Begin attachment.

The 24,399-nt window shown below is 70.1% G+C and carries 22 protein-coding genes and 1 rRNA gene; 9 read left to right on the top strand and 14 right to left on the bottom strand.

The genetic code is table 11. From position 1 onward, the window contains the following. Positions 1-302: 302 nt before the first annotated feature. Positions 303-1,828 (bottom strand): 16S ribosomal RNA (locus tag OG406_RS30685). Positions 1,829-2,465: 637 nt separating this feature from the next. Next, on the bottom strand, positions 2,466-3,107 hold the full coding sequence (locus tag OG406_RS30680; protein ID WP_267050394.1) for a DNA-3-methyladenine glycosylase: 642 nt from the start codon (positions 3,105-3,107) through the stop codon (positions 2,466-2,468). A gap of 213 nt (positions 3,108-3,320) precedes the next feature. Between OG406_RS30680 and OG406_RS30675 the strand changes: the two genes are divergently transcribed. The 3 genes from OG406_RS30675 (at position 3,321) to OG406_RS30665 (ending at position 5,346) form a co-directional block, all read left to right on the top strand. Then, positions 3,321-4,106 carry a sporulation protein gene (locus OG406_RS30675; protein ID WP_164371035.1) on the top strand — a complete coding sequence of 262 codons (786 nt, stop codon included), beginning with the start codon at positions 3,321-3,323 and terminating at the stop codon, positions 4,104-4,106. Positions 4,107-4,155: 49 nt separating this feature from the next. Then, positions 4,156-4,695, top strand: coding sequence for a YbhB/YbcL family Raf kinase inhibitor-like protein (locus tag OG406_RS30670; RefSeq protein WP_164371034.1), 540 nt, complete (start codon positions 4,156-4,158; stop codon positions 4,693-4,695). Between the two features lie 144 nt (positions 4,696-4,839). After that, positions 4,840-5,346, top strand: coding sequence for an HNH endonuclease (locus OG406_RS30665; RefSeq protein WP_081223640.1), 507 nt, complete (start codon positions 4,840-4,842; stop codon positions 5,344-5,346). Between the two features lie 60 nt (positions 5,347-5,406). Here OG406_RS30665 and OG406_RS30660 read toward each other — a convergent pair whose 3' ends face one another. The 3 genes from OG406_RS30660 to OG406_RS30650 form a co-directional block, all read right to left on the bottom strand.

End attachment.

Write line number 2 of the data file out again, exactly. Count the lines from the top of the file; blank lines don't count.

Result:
The genetic code is table 11. From position 1 onward, the window contains the following. Positions 1-302: 302 nt before the first annotated feature. Positions 303-1,828 (bottom strand): 16S ribosomal RNA (locus tag OG406_RS30685). Positions 1,829-2,465: 637 nt separating this feature from the next. Next, on the bottom strand, positions 2,466-3,107 hold the full coding sequence (locus tag OG406_RS30680; protein ID WP_267050394.1) for a DNA-3-methyladenine glycosylase: 642 nt from the start codon (positions 3,105-3,107) through the stop codon (positions 2,466-2,468). A gap of 213 nt (positions 3,108-3,320) precedes the next feature. Between OG406_RS30680 and OG406_RS30675 the strand changes: the two genes are divergently transcribed. The 3 genes from OG406_RS30675 (at position 3,321) to OG406_RS30665 (ending at position 5,346) form a co-directional block, all read left to right on the top strand. Then, positions 3,321-4,106 carry a sporulation protein gene (locus OG406_RS30675; protein ID WP_164371035.1) on the top strand — a complete coding sequence of 262 codons (786 nt, stop codon included), beginning with the start codon at positions 3,321-3,323 and terminating at the stop codon, positions 4,104-4,106. Positions 4,107-4,155: 49 nt separating this feature from the next. Then, positions 4,156-4,695, top strand: coding sequence for a YbhB/YbcL family Raf kinase inhibitor-like protein (locus tag OG406_RS30670; RefSeq protein WP_164371034.1), 540 nt, complete (start codon positions 4,156-4,158; stop codon positions 4,693-4,695). Between the two features lie 144 nt (positions 4,696-4,839). After that, positions 4,840-5,346, top strand: coding sequence for an HNH endonuclease (locus OG406_RS30665; RefSeq protein WP_081223640.1), 507 nt, complete (start codon positions 4,840-4,842; stop codon positions 5,344-5,346). Between the two features lie 60 nt (positions 5,347-5,406). Here OG406_RS30665 and OG406_RS30660 read toward each other — a convergent pair whose 3' ends face one another. The 3 genes from OG406_RS30660 to OG406_RS30650 form a co-directional block, all read right to left on the bottom strand.